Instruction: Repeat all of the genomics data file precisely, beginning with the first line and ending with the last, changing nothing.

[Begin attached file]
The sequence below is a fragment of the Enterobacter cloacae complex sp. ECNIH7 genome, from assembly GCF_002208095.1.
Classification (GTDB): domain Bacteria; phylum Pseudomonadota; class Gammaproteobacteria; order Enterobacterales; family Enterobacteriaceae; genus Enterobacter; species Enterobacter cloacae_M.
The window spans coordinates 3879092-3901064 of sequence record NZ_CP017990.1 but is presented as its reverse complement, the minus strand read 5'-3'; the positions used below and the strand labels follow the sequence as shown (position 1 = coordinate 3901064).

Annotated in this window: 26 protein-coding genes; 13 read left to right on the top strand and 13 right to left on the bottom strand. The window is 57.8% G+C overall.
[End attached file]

The sequence below is a fragment of the Enterobacter cloacae complex sp. ECNIH7 genome, from assembly GCF_002208095.1.
Classification (GTDB): domain Bacteria; phylum Pseudomonadota; class Gammaproteobacteria; order Enterobacterales; family Enterobacteriaceae; genus Enterobacter; species Enterobacter cloacae_M.
The window spans coordinates 3879092-3901064 of sequence record NZ_CP017990.1 but is presented as its reverse complement, the minus strand read 5'-3'; the positions used below and the strand labels follow the sequence as shown (position 1 = coordinate 3901064).

Annotated in this window: 26 protein-coding genes; 13 read left to right on the top strand and 13 right to left on the bottom strand. The window is 57.8% G+C overall.